Chris Dodd's Vision for the Peace Corps Date: September 23 2006 No: 996 Chris Dodd's Vision for the Peace Corps
Senator Chris Dodd (RPCV Dominican Republic) spoke at the ceremony for this year's Shriver Award and elaborated on issues he raised at Ron Tschetter's hearings. Dodd plans to introduce legislation that may include: setting aside a portion of Peace Corps' budget as seed money for demonstration projects and third goal activities (after adjusting the annual budget upward to accommodate the added expense), more volunteer input into Peace Corps operations, removing medical, healthcare and tax impediments that discourage older volunteers, providing more transparency in the medical screening and appeals process, a more comprehensive health safety net for recently-returned volunteers, and authorizing volunteers to accept, under certain circumstances, private donations to support their development projects. He plans to circulate draft legislation for review to members of the Peace Corps community and welcomes RPCV comments.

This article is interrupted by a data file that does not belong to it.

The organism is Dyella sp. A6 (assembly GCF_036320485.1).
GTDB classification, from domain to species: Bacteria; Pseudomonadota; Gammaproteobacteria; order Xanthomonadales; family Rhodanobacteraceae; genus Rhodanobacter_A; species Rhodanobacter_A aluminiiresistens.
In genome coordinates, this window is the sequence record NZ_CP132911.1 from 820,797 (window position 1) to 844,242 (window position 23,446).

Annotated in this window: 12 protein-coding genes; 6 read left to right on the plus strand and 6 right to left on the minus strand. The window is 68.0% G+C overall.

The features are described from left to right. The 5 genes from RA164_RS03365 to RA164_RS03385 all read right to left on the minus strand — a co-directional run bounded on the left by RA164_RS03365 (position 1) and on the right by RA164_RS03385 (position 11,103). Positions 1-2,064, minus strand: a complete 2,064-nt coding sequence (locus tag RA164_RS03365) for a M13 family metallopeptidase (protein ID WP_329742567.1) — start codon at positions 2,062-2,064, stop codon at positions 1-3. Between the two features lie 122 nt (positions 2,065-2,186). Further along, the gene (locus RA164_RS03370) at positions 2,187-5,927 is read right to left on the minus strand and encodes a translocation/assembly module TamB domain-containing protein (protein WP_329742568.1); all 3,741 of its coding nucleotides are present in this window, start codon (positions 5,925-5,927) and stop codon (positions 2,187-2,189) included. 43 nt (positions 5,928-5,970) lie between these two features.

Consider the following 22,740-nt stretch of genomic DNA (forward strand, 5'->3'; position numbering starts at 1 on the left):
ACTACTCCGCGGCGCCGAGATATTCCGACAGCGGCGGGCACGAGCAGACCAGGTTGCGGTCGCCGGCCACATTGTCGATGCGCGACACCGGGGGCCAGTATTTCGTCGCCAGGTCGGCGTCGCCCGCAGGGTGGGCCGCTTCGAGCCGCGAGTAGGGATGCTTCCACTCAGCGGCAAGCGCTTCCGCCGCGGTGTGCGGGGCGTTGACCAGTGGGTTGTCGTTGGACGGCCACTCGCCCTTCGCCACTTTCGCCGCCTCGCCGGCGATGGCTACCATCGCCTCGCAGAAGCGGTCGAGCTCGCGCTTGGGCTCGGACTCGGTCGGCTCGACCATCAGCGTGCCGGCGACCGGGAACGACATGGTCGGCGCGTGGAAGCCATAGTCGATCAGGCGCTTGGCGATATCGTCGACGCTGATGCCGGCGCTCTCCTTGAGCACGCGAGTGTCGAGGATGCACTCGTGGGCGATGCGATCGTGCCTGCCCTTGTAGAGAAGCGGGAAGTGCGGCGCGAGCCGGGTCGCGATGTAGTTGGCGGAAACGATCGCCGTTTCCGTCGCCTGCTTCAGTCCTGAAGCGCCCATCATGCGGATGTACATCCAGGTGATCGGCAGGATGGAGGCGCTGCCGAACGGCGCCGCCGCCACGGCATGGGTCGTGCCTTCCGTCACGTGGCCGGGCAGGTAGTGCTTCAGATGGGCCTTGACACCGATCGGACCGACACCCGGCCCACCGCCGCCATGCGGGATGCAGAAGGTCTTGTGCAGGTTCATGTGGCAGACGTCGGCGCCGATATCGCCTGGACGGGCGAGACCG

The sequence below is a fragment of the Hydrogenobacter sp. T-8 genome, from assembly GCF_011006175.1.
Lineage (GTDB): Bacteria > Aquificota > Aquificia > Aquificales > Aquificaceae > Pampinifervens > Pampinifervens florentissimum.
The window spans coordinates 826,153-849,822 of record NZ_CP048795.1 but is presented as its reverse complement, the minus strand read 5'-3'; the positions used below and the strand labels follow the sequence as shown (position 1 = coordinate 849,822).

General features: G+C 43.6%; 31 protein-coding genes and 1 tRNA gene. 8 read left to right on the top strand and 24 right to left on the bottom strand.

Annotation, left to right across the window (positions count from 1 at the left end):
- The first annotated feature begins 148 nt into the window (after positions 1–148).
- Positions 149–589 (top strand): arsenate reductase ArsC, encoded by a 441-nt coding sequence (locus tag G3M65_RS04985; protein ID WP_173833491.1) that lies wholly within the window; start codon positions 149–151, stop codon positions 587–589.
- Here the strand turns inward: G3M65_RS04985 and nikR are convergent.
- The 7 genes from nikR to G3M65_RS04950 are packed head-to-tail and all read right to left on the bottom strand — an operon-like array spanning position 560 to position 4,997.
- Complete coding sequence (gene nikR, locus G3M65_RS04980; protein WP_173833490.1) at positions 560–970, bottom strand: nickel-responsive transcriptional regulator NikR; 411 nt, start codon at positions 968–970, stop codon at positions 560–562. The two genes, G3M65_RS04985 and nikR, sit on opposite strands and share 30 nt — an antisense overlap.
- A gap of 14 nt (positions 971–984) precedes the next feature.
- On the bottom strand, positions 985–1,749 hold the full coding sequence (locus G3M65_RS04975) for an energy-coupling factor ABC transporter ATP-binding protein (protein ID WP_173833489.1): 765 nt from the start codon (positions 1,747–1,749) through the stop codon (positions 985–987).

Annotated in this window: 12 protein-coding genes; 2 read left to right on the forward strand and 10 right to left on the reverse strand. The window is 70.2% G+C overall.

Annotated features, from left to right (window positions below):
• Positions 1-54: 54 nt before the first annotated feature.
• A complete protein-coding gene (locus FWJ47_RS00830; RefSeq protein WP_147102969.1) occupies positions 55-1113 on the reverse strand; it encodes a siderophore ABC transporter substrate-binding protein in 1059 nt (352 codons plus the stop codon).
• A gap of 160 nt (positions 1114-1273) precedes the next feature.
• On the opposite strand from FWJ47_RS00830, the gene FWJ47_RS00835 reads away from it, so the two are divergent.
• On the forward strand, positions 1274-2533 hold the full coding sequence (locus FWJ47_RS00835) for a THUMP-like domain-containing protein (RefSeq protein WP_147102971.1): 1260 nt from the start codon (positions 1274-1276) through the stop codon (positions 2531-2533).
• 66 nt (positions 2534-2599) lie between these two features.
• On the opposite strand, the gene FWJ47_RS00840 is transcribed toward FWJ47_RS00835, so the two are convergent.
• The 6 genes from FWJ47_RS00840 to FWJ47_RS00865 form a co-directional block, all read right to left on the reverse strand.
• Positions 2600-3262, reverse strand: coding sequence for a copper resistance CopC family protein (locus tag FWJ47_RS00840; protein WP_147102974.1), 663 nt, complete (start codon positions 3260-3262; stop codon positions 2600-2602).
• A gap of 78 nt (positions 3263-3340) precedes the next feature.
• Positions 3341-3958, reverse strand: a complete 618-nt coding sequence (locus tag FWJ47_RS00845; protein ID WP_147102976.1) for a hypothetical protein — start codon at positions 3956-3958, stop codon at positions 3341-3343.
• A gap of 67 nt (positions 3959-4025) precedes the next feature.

He served with honor Date: September 12 2006 No: 983 He served with honor
One year ago, Staff Sgt. Robert J. Paul (RPCV Kenya) carried on an ongoing dialog on this website on the military and the peace corps and his role as a member of a Civil Affairs Team in Iraq and Afghanistan. We have just received a report that Sargeant Paul has been killed by a car bomb in Kabul. Words cannot express our feeling of loss for this tremendous injury to the entire RPCV community. Most of us didn't know him personally but we knew him from his words. Our thoughts go out to his family and friends. He was one of ours and he served with honor.